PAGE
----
Related exhibits are crosslinked. A linked exhibit will open in a new window so you can examine it without losing your place in the main window. The new window's heading tells you how to find the same item through the tab buttons in the main window. For example, the heading "Photos > The Neighborhood > A bridge over the river" in the secondary window tells you that the same photograph can be found in the main window by clicking the Photos tab button, then selecting The Neighborhood tour, and then clicking "A bridge over the river." We recommend closing these secondary windows when you are finished working with them. The main window is designed to accommodate the smallest notebook (with a desktop setting of 1024 x 768), although if you are using this minimal desktop, you may need to hide some optional browser toolbars.
For devices that cannot display multimedia, we offer text-only pages; you will find links to them in the Site Map underneath the Google Map picture.
expand/collapse this text box What are "Your Tours"?
Custom tours Sign in (or register) if you want to create custom tours. create a new custom Tour edit custom Tours Select whose custom Tours you want to see listed here.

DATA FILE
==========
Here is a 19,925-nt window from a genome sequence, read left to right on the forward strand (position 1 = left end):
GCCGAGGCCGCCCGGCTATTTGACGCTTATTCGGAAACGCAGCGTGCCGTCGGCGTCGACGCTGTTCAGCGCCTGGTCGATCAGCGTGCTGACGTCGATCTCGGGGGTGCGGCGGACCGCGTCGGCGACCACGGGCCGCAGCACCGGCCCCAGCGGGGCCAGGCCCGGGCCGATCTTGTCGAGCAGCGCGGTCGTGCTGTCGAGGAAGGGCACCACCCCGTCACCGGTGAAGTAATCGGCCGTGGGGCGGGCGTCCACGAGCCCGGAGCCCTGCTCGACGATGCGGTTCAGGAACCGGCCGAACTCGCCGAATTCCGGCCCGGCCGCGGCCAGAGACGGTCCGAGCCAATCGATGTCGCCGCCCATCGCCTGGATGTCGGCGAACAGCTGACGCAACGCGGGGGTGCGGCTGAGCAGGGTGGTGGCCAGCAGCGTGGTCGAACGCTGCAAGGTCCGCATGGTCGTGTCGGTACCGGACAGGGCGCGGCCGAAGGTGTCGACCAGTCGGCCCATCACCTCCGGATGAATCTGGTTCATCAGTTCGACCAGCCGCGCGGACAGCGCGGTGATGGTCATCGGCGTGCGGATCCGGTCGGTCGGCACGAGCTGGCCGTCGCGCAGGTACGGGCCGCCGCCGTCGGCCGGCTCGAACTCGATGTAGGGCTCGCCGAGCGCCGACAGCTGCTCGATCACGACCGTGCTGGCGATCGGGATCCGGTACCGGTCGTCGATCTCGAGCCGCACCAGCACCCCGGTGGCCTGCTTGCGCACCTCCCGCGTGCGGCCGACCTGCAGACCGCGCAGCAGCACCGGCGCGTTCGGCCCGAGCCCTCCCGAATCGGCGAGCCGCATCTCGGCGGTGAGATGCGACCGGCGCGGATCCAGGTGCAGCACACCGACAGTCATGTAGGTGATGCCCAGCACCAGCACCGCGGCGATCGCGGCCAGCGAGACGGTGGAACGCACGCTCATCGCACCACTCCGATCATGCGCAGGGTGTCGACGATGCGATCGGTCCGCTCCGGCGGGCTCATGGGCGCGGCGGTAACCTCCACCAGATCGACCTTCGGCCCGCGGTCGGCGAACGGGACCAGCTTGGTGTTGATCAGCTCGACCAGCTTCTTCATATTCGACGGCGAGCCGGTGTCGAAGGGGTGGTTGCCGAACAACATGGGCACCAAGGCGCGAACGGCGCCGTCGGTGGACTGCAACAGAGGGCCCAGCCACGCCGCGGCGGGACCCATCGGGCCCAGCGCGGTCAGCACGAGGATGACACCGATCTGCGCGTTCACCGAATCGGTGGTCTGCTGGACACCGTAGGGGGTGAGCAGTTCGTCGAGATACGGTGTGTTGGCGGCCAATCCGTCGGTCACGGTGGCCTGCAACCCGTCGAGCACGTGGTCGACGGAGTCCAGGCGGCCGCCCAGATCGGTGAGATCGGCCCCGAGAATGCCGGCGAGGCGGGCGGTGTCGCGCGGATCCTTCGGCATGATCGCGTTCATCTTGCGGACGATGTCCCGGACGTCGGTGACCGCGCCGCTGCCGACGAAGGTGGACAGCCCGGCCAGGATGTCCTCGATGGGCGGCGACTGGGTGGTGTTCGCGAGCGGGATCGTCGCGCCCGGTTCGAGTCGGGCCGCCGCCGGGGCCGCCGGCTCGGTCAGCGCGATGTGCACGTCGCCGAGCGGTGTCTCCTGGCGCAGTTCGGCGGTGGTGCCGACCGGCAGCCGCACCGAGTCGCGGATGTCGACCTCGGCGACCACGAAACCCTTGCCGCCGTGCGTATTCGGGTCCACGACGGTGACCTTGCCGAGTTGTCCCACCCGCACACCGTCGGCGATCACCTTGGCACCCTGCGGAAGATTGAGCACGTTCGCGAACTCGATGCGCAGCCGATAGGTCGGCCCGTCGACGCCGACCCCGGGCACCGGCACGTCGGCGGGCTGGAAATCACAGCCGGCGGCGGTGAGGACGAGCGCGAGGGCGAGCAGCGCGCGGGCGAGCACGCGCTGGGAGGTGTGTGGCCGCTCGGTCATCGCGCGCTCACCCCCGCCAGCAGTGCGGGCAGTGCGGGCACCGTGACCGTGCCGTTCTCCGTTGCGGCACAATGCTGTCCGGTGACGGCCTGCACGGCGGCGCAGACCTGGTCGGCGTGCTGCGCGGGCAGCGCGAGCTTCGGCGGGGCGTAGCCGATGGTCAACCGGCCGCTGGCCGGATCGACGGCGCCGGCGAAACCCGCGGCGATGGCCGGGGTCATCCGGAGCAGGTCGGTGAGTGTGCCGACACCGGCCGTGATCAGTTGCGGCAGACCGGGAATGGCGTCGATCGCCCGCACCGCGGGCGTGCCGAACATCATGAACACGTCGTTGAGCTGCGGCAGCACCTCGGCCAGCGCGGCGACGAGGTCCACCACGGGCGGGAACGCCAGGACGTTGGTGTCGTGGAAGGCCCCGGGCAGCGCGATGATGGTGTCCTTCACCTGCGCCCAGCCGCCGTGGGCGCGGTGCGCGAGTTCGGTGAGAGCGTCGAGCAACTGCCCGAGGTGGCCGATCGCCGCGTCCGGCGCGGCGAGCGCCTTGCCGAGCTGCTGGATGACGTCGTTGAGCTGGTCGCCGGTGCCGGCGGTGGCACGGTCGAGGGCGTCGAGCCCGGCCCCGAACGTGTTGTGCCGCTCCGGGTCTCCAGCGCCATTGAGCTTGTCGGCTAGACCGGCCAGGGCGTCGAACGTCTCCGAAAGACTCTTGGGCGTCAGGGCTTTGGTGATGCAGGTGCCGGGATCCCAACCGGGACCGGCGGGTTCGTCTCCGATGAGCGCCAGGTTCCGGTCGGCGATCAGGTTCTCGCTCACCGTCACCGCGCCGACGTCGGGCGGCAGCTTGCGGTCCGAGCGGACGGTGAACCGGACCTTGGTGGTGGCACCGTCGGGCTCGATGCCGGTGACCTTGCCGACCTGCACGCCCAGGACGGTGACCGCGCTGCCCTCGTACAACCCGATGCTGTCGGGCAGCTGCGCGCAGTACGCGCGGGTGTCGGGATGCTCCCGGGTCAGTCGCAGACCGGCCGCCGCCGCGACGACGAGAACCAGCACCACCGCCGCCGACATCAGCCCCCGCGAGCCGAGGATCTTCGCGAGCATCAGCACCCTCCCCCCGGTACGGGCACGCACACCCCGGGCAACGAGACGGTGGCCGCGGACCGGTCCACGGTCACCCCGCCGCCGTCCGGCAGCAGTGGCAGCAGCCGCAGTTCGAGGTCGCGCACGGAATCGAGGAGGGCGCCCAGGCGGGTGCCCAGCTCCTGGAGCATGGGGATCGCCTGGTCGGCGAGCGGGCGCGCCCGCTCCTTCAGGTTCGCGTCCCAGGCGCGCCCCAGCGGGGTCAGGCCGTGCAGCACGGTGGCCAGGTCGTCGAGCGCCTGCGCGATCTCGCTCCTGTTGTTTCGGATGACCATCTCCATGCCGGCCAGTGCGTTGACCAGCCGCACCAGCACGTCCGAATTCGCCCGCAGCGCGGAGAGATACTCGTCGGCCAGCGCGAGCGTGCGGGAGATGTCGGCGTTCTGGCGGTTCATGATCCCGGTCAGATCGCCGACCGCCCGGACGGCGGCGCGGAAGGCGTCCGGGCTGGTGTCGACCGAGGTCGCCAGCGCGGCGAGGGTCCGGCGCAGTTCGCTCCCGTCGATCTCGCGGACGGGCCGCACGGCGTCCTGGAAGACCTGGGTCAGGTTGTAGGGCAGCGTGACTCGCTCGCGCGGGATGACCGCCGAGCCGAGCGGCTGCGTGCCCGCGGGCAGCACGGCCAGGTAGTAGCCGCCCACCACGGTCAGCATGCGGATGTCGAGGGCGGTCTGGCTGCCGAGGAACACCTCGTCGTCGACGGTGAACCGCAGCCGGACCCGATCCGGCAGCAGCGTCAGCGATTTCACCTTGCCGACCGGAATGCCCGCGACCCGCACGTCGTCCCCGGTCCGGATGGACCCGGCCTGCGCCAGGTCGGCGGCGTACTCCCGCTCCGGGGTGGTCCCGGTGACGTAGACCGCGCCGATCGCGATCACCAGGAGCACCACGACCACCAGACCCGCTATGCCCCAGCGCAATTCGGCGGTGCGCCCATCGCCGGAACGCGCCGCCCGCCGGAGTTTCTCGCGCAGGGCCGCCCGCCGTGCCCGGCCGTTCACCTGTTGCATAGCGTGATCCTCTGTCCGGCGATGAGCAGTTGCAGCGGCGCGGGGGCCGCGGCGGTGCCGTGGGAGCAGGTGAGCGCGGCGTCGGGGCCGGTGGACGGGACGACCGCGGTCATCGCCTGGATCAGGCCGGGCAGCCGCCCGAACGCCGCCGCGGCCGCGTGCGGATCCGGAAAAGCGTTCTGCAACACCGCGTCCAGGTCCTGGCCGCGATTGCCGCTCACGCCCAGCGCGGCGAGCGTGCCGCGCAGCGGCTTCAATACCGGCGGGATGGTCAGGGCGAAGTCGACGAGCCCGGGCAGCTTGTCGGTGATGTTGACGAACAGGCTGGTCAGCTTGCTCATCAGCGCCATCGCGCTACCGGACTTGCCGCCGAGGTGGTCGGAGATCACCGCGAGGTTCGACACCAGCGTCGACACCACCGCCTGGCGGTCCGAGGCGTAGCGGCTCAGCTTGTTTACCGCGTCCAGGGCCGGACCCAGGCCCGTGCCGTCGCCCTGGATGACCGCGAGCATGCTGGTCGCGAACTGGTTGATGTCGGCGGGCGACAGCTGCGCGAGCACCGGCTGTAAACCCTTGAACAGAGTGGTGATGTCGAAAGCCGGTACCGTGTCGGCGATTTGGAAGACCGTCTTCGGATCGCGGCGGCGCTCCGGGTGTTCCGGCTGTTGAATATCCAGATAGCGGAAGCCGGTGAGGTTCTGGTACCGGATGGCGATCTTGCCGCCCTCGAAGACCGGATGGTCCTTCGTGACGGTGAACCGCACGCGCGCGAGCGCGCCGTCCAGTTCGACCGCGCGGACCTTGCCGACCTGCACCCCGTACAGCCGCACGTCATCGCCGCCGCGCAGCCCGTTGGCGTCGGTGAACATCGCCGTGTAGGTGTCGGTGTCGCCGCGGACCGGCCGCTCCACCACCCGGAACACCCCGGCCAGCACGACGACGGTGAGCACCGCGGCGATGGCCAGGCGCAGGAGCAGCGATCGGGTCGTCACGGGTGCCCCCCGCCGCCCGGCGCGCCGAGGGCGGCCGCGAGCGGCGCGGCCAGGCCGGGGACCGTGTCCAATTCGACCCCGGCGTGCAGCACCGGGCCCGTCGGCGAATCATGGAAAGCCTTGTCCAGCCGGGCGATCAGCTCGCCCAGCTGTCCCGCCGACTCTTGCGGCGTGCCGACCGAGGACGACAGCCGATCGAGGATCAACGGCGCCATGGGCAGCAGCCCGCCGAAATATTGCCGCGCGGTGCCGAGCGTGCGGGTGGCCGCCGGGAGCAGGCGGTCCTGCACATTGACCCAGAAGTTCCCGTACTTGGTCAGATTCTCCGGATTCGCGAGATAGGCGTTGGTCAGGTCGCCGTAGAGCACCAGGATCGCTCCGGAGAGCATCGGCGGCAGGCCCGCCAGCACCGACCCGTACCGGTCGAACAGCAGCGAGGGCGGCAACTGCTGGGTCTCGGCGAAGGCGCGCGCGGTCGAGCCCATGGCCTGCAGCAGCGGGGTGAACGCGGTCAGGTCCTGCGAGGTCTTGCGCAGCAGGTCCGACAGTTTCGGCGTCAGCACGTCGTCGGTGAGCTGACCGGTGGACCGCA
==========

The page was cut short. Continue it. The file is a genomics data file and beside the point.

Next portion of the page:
A custom tour is a series of exhibits compiled to demonstrate a certain facet of communal life. It may also be a list of exhibits put together for some practical purpose, such as a quick review before a class. Unlike other tours in this virtual museum, a custom tour is not limited to one type of media: essays, video clips, photographs, scanned documents, etc. may be presented in any combination.
Custom tours for Russian and English audiences are displayed together in the Your Tours page. Some of the tours presented there were put together by the authors of this Web site, but any site visitor may design and display a custom tour.
All custom tours may be viewed by all visitors, but in order to author a tour, one needs to register. This is done in the Your Tours page by clicking the sign in button and filling out a simple form.
Why would you want to make a custom tour?